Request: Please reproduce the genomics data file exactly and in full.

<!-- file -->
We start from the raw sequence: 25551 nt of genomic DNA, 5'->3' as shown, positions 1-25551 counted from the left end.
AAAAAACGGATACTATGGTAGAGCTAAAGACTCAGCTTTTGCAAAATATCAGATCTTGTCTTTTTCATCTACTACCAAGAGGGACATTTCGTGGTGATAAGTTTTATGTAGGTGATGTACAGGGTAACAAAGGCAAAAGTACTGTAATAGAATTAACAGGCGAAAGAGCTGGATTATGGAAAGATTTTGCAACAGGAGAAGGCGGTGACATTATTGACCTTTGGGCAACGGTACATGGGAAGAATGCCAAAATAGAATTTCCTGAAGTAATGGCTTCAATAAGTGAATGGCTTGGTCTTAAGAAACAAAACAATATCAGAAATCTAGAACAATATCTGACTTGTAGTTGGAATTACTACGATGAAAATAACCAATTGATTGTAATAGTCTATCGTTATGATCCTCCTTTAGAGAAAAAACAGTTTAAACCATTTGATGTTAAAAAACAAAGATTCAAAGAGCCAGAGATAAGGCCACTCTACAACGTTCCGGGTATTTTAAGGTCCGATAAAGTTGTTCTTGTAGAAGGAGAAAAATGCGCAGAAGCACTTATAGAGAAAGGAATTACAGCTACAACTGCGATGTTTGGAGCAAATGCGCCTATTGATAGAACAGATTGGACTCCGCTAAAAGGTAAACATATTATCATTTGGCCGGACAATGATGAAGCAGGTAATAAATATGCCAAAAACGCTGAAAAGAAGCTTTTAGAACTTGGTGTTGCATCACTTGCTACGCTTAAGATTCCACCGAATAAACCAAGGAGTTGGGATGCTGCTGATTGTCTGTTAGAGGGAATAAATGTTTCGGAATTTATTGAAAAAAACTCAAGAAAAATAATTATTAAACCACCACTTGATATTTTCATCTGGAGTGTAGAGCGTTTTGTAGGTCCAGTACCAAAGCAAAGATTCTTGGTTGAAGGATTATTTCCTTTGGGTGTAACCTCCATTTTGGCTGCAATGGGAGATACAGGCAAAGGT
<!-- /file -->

We start from the raw sequence: 25551 nt of genomic DNA, 5'->3' as shown, positions 1-25551 counted from the left end.
AAAAAACGGATACTATGGTAGAGCTAAAGACTCAGCTTTTGCAAAATATCAGATCTTGTCTTTTTCATCTACTACCAAGAGGGACATTTCGTGGTGATAAGTTTTATGTAGGTGATGTACAGGGTAACAAAGGCAAAAGTACTGTAATAGAATTAACAGGCGAAAGAGCTGGATTATGGAAAGATTTTGCAACAGGAGAAGGCGGTGACATTATTGACCTTTGGGCAACGGTACATGGGAAGAATGCCAAAATAGAATTTCCTGAAGTAATGGCTTCAATAAGTGAATGGCTTGGTCTTAAGAAACAAAACAATATCAGAAATCTAGAACAATATCTGACTTGTAGTTGGAATTACTACGATGAAAATAACCAATTGATTGTAATAGTCTATCGTTATGATCCTCCTTTAGAGAAAAAACAGTTTAAACCATTTGATGTTAAAAAACAAAGATTCAAAGAGCCAGAGATAAGGCCACTCTACAACGTTCCGGGTATTTTAAGGTCCGATAAAGTTGTTCTTGTAGAAGGAGAAAAATGCGCAGAAGCACTTATAGAGAAAGGAATTACAGCTACAACTGCGATGTTTGGAGCAAATGCGCCTATTGATAGAACAGATTGGACTCCGCTAAAAGGTAAACATATTATCATTTGGCCGGACAATGATGAAGCAGGTAATAAATATGCCAAAAACGCTGAAAAGAAGCTTTTAGAACTTGGTGTTGCATCACTTGCTACGCTTAAGATTCCACCGAATAAACCAAGGAGTTGGGATGCTGCTGATTGTCTGTTAGAGGGAATAAATGTTTCGGAATTTATTGAAAAAAACTCAAGAAAAATAATTATTAAACCACCACTTGATATTTTCATCTGGAGTGTAGAGCGTTTTGTAGGTCCAGTACCAAAGCAAAGATTCTTGGTTGAAGGATTATTTCCTTTGGGTGTAACCTCCATTTTGGCTGCAATGGGAGATACAGGCAAAGGT